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Potential Pitfall in Net Investment Income Tax

Published: February 6th, 2013

Christopher R. D’Amico

It is a common planning tool for businesses that own real property used in their trade or business to own such real property in a separate entity (the “Real Estate Holding Company”), which has identical ownership to the entity that operates the trade or business (the “Operating Entity”).  Typically, the Operating Entity leases the real property from the Real Estate Holding Company on a “triple net” basis, and the Real Estate Holding Company has little actual business operations, other than holding the real property and collecting rent. 

In the regulations enacted under Section 469, which generally sets forth the passive activity loss rules, there is a “self charged rent” exception, which provides that any net income that passes through to those owners of the Real Estate Holding Company who materially participate in the Operating Entity is treated as active income for purposes of Code Section 469.   Treas. Reg. Section 1.469-2(f)(6).  It would make sense that the new Net Investment Income Tax (“NIIT”) [for more background on NIIT, see our previous post here], applying to “net investment income” of individuals with earnings in excess of $250,000 for joint filers ($125,000 for married taxpayers filing separately and $200,000 for all other filers), which includes activities that are “passive activities” with respect to the taxpayer under Code Section 469, would have a similar exception for “self charged rent.”    However, no such exception is covered in the Proposed Treasury Regulations under Code Section 1411, and the IRS has recently commented that it was an intentional omission from the Proposed Treasury Regulations. 

The IRS  has stated that for any rents received (or deemed received) by the taxpayer to be excluded from the definition of “net investment income” under Code Section 1411, the activity must be both non-passive and rise to the level of an active trade or business with respect to the taxpayer.   Clearly, under the “self charged rent” rule described above, any rental income of the Real Estate Holding Company passing through to its owners who materially participate in the Operating Entity’s active trade or business is not passive.   Whether the activities of the Real Estate Holding Company rise to the level of an active trade or business is a separate test, and under the traditional manner in which the typical Real Estate Holding Company rents the real property to the Operating Entity, under a triple net lease in which the Real Estate Holding Company performs minimal activities with respect to the property, it is unlikely that the activities of the Real Estate Holding Company would meet that threshold and constitute an active trade or business.   Even if the facts are such that those activities of the Real Estate Holding Company rise to the level of an active trade or business, that would not be the end of the story for the taxpayer, because, as the IRS interprets Code Section 1411, it would follow that taxpayer would also need to materially participate in that Real Estate Holding Company’s active trade or business as well in order for any such income to be exempt from the definition of “net investment income”.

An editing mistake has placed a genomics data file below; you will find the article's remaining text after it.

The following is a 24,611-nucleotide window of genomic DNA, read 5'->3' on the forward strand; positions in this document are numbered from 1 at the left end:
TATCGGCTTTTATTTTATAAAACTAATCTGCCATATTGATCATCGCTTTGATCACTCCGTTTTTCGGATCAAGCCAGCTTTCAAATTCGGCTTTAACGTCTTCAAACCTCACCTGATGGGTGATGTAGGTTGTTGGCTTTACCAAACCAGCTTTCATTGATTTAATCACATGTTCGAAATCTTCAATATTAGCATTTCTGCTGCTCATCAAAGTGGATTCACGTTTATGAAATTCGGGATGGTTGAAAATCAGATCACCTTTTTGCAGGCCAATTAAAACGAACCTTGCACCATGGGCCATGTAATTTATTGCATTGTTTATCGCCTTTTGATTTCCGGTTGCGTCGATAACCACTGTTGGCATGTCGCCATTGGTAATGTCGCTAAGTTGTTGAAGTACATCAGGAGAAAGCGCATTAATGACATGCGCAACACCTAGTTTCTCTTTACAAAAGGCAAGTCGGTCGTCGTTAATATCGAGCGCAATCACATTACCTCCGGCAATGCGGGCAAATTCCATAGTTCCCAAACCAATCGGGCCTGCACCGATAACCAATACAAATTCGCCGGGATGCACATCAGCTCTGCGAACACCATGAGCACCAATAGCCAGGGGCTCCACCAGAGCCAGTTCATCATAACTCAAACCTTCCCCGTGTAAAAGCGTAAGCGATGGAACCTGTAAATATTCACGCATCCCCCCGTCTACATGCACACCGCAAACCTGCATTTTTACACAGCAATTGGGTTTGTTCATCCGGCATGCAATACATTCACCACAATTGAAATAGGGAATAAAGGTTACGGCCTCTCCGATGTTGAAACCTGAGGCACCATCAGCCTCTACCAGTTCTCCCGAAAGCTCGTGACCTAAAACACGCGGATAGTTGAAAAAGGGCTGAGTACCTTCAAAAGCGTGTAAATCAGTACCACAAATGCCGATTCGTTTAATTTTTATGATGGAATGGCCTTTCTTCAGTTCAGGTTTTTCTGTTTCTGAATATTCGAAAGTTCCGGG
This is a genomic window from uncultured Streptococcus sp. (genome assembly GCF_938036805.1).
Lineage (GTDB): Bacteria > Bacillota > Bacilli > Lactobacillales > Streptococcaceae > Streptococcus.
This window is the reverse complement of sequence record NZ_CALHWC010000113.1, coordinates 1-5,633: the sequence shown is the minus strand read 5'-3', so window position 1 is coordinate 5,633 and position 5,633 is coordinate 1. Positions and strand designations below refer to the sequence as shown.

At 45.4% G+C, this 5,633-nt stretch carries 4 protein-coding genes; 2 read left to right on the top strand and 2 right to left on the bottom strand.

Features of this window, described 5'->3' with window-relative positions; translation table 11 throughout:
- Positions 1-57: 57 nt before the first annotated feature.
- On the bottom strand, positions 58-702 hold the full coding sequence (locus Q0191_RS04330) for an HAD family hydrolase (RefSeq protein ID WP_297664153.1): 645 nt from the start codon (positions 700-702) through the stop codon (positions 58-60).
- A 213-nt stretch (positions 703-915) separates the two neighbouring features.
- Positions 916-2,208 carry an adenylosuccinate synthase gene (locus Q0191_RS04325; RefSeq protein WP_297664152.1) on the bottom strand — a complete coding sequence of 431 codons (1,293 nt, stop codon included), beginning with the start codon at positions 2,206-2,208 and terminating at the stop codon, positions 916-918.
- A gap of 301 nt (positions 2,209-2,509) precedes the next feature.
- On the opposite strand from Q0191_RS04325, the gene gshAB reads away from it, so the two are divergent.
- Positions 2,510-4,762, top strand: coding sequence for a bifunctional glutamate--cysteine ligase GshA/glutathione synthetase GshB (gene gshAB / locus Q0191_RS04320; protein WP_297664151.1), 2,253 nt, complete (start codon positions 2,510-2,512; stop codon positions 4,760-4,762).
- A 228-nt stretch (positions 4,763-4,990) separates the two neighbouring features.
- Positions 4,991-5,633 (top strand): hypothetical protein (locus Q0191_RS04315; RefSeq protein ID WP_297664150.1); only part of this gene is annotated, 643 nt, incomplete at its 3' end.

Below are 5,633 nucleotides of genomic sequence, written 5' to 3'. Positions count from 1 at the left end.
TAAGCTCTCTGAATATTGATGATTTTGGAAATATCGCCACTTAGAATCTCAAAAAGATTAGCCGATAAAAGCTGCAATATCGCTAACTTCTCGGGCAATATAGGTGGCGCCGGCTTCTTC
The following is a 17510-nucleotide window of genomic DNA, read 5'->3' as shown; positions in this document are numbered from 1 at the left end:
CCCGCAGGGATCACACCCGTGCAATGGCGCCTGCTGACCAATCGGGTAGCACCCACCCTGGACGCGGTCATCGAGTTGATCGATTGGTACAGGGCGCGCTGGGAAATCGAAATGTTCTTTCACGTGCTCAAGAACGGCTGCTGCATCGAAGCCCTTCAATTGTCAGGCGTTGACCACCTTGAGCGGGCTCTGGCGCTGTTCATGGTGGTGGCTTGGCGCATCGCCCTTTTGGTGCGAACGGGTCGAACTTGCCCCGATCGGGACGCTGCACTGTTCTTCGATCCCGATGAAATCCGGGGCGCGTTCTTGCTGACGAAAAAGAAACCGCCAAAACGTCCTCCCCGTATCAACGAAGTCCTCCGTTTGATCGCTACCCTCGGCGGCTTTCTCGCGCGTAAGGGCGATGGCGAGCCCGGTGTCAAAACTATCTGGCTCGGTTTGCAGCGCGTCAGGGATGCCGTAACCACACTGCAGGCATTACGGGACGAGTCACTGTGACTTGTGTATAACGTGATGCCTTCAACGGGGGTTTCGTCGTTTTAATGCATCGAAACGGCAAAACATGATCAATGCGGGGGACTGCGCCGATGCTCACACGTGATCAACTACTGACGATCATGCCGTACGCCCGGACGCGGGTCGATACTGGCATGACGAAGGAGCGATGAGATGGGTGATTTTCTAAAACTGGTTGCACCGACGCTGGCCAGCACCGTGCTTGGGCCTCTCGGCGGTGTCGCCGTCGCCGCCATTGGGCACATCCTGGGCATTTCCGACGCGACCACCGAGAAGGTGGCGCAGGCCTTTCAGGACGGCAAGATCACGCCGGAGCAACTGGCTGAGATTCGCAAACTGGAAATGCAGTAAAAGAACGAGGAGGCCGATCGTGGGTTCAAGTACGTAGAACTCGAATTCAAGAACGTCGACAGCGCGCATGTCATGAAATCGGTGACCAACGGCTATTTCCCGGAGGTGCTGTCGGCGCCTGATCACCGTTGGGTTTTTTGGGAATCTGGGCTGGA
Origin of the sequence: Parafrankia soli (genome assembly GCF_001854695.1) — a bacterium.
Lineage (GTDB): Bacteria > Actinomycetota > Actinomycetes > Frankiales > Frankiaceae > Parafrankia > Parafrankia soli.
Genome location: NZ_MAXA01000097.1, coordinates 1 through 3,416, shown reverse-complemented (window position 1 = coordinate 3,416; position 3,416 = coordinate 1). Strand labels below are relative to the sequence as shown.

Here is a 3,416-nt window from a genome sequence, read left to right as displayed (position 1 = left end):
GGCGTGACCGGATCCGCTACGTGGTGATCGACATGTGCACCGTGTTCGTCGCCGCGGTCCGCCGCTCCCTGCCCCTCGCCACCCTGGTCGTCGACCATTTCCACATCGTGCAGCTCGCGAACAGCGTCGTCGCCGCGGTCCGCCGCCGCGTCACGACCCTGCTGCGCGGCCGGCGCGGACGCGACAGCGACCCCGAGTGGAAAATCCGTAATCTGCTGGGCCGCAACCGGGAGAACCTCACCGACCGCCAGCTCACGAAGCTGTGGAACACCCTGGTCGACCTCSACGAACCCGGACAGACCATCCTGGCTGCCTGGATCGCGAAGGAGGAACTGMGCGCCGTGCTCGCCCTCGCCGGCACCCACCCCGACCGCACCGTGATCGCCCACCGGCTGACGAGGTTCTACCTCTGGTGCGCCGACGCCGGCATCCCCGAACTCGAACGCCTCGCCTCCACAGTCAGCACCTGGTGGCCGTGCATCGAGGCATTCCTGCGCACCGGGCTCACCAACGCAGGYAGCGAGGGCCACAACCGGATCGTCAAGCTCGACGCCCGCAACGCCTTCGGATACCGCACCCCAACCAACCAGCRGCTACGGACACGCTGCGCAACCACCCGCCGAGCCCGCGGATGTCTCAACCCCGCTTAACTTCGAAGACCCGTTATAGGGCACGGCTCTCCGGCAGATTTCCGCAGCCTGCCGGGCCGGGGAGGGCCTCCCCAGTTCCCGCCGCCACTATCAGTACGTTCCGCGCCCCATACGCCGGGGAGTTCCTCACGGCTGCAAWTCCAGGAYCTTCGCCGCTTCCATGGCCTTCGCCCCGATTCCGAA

Unless and until the IRS changes its position or case law suggests otherwise, practitioners are going to need to re-examine existing Real Estate Holding Company structures and implement planning techniques (if available based on the facts) to limit or exclude the impact of the NIIT on those structures.   Some potential planning opportunities, whose efficacy will depend on the facts and circumstances of each particular taxpayer, include minimizing the amount of rent paid to the Real Estate Holding Company (in order to minimize the amount of rental income generated which is subject to the NIIT), not forming separate entities for the holding of real estate, and restructuring existing entities into some form of holding company structure.  Each of these alternatives will need to be carefully analyzed based upon the particular facts and circumstances of each situation, both as to existing Real Estate Holding Company structures and when setting up new Real Estate Holding Company structures.